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The Virus and the Realities of Inequalities.




Class differences were not really pronounced since they all had same dorms and food; sans video chats, status discrepancies wouldn’t be outrightly distinguishable.

Caught in the cul-de-sac that necessitated a change in the routine pattern of studying, the Political Science class of Haverford College nicknamed “Forced Migration and Refugees”, embraced home learning via videoconferencing apps as classes had to soldier on.

But as each logged in, not everyone’s reality remained the same. “Now Russia is about to close its borders,” Sophie Chochaeva pointed, in the days before the country did. She was one of 135 students still on campus, in a dorm room she called “the cozy foxhole,” as the world outside became a ghost town. Coronavirus has affected economies, homes as well as the lives of many.

For decades, small liberal arts schools like Haverford prided themselves on being the “great equalizer,” offering pedigrees not just to the elites but also to the children of first-generation immigrants. Scholarships filled in for family money. Students ate the same cafeteria food in the morning and bunked in the same creaky beds at night.

No longer — at least not while the virus spreads through the country.

“It’s as though you had a front-row view on American inequality and the ways in which it was disguised and papered over,” said Anita Isaacs, the course’s professor who has taught political science at Haverford since 1988. The first gulf war, the Sept. 11 attacks, the Great Recession — she had seen them all through the eyes of her students. “There’s been nothing like this before,” she said.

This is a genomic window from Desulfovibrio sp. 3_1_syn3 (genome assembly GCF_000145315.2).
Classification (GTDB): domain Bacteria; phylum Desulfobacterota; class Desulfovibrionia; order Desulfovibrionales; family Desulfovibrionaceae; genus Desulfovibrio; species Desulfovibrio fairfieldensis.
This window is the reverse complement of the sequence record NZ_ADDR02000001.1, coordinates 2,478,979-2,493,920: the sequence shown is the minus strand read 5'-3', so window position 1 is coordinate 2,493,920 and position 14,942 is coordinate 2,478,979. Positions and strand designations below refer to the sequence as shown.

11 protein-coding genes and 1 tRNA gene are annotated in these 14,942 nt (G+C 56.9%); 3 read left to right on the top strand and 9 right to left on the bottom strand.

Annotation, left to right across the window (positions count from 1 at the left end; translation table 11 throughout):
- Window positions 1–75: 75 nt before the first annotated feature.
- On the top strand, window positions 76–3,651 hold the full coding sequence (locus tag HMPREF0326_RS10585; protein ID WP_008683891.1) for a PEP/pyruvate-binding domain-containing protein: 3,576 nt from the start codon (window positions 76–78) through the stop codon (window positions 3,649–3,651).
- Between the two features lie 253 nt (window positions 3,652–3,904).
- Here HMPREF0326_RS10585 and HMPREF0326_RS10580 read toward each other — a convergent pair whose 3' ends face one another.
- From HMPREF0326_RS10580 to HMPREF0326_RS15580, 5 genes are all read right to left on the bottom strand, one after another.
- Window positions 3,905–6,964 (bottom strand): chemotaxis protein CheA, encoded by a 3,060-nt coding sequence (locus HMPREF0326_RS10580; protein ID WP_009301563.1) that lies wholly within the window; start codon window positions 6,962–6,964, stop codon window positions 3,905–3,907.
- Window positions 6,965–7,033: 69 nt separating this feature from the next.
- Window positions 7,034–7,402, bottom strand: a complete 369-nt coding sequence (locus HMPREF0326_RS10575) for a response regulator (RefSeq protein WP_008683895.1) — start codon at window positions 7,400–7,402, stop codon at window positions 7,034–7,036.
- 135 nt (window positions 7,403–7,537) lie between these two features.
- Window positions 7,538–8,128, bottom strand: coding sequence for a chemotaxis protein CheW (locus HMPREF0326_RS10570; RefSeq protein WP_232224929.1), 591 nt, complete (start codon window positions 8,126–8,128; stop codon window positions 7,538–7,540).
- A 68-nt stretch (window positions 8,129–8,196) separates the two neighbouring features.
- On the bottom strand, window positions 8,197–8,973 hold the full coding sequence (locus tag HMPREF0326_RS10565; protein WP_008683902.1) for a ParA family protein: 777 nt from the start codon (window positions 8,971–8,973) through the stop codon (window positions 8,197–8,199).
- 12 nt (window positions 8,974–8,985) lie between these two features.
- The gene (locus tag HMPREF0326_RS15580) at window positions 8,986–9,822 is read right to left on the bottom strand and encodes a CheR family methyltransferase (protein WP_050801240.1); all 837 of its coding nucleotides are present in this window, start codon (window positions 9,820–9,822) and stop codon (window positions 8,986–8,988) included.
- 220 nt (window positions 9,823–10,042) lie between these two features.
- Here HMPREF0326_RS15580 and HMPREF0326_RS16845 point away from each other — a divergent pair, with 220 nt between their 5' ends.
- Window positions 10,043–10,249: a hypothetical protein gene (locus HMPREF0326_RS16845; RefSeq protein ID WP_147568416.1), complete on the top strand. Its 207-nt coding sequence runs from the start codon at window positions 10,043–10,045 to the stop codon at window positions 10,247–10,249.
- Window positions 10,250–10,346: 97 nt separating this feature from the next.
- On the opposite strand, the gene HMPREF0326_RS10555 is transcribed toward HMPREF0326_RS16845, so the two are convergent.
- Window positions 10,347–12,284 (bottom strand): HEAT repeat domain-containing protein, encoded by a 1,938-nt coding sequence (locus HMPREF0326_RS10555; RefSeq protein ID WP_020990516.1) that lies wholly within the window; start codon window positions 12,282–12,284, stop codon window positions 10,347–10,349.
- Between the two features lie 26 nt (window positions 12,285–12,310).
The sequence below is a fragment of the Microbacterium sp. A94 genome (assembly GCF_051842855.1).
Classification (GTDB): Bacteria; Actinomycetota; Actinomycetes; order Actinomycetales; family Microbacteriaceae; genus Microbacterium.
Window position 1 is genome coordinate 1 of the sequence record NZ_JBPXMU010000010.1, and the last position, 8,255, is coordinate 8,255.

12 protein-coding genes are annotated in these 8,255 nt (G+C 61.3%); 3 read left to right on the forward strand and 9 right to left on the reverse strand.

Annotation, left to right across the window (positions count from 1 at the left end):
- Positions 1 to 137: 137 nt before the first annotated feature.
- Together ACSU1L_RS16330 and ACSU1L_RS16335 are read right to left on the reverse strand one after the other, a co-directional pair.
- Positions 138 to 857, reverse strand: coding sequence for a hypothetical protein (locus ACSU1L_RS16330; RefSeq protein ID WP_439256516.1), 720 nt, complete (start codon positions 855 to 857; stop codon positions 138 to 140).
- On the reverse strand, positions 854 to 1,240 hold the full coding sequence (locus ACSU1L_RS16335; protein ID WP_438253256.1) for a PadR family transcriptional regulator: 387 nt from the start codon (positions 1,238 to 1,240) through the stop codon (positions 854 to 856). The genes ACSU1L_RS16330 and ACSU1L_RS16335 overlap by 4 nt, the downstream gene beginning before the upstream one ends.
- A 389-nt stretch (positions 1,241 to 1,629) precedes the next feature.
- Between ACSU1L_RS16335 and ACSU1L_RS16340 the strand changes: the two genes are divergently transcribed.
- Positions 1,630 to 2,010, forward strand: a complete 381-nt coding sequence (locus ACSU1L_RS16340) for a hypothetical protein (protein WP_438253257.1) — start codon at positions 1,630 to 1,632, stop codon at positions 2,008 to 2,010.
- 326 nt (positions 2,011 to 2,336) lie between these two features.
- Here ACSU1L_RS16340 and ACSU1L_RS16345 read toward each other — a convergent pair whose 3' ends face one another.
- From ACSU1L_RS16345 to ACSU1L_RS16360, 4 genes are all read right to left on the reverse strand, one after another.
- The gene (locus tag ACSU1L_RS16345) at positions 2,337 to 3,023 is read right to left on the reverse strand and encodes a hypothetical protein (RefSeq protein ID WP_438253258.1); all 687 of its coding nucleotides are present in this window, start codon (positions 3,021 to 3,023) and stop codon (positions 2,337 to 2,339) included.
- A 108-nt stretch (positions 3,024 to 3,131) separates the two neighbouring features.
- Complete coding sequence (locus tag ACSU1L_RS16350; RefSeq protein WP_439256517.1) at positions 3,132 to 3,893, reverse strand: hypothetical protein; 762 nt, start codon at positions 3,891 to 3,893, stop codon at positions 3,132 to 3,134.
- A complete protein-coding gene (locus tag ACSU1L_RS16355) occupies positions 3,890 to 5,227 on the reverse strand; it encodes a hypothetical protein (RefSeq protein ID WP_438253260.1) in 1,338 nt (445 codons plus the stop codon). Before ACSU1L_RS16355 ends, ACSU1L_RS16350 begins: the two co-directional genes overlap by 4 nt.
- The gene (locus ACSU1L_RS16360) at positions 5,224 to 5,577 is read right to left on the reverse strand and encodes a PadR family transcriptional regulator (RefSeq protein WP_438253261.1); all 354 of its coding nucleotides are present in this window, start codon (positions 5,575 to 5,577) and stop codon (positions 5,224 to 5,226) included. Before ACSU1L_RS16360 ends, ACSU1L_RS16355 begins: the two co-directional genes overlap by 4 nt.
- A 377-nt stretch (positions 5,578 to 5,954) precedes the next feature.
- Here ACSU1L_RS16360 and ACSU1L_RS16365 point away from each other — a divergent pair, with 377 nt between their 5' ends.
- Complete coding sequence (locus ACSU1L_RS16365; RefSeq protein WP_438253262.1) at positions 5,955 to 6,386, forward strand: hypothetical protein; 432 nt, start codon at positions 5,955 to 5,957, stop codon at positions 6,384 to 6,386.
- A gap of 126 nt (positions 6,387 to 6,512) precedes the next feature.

Discussing the realities of Inequalities

When the class meets on Wednesdays at 1:30 on the Zoom app, the students discuss the virus and the ways it will affect the migrants they were learning about before the outbreak. But the conversation increasingly works its way to their own fate.

“Both my parents are priests,” began Hannah Stanley, who had retreated to Baltimore. “They had to close the church. Now they’re wondering, after months of quarantine how long it will take for people to come back.”

Sofia Bomse, in New Mexico, was disheartened. “I would like to think there will be a call for radical social change now, but I don’t think that’s going to happen,” she said. “The gap between the superrich and everyone else will widen.”

She added: “It’s possible to believe that we can bridge inequalities by coming together on the Haverford campus, or that we can at least soften the edges — and then there is this incredible rupture. I’m very worried about what comes next for them.”

After working 4 years as a reputed journalist, Jerome wanted to explore internet-based journalism. He brought together the idea of USA Reformer to dispatch news that serves the need of readers with perfect information. He also contributes as a business news writer for the website.

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